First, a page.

What's fair in a multiple-winner election?
Consider an group of voters divided solely on some linear issue (e.g. how spicy to make tonight's dinner). Assume the breakdown is as follows:
Pretend you’re a voting system and imagine the ballots these voters cast. How do you aggregate these votes to best represent their preferences? If you only need one winner, that's fairly straightforward. The majority doesn't want it more spicy, neither does the majority want it less. It's a little less clear with two or more winners.
If we know the number of required winners in advance, I'd argue the following results are fair.
|1 winner||1 candidate|
|2 winners||1 candidate||1 candidate|
|3 winners||1 candidate||1 candidate||1 candidate|
|4 winners||2 candidates||1 candidate||1 candidate|
|5 winners||2 candidates||1 candidate||2 candidate|
|6 winners||3 candidates||1 candidate||2 candidate|
Notice the oscillation between the 1 and 2 winner scenarios. Although the voters are best represented with a single Same winner, a More/Less pairing better represents the electorate than Same/Same. While this holds true when the number of winners is known and fixed, our notion of fair changes when the number of winners is variable as per the two scenarios below.
Consider the scenario where you have one representative, but might need a second, or a third. Since the first representative is fixed, you choose your second proportional to the electorate and the current winners. We’re looking at generating an ordered list of candidates.
Note the difference here between a fixed two-winner election (where we chose More/Less) and the proportional ordering (which starts off Same/More). In this different problem space, fair has a different meaning and produces different results.
Further, by the third place proportional sets and proportional orderings are producing the same results. Issues that are less linear may take a little longer to match up.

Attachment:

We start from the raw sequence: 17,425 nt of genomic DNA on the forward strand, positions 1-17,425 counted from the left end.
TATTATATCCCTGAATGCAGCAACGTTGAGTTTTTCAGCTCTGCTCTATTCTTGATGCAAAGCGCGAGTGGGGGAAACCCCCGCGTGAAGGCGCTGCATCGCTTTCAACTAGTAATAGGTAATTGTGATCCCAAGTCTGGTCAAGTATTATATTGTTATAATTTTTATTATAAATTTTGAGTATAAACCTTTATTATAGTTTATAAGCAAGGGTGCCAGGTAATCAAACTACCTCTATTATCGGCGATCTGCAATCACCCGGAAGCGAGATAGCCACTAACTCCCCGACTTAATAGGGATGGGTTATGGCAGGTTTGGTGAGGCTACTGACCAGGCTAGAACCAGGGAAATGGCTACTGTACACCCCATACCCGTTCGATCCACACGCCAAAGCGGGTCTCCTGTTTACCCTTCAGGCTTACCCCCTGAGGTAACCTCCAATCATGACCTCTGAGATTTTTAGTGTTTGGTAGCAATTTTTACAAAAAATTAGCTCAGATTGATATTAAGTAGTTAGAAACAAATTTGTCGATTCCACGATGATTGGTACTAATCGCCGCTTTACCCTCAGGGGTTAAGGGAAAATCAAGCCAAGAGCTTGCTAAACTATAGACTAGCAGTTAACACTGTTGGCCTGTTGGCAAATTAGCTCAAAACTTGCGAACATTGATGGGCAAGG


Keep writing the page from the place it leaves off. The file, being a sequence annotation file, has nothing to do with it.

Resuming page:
Consider the scenario where you only need one winner, but you need a runner up in case the first winner is unable to serve. Unlike proportional ordering, the previous winners aren't taken into account when determining the remaining ordering.
Where in the first example we provided More/Less as a fairer alternative to Same/Same, the problem space for this third example would dictate Same/Same over More/Less. Again, fair has a different meaning and produces different results.
Hopefully this highlights the need to understand the specifics of each multiple-winner voting situation. Choosing the wrong result type can drastically misrepresent your voters.
A book club wants to chose one book per month that everyone will read.
Separate elections per month with a single winner per election. The candidates (books) and voters (club members) may change between elections.
A book club wants to chose three books per month, each member likely reading only one of the three.
Separate elections per month with three proportional set winners. The options then cover the largest clusters of preference.
A city wants to elect their mayor along with a vice-mayor who serves in the mayors absence.
One election with non-proportional ordering and only two winners. The second place winner will be the most similar candidate.
A city wants to prioritize cultural event funding, without knowing in advance the available funds.
One election with proportional ordering, where each event is funded in the resulting order.
Creating a new election and still not sure which one to use?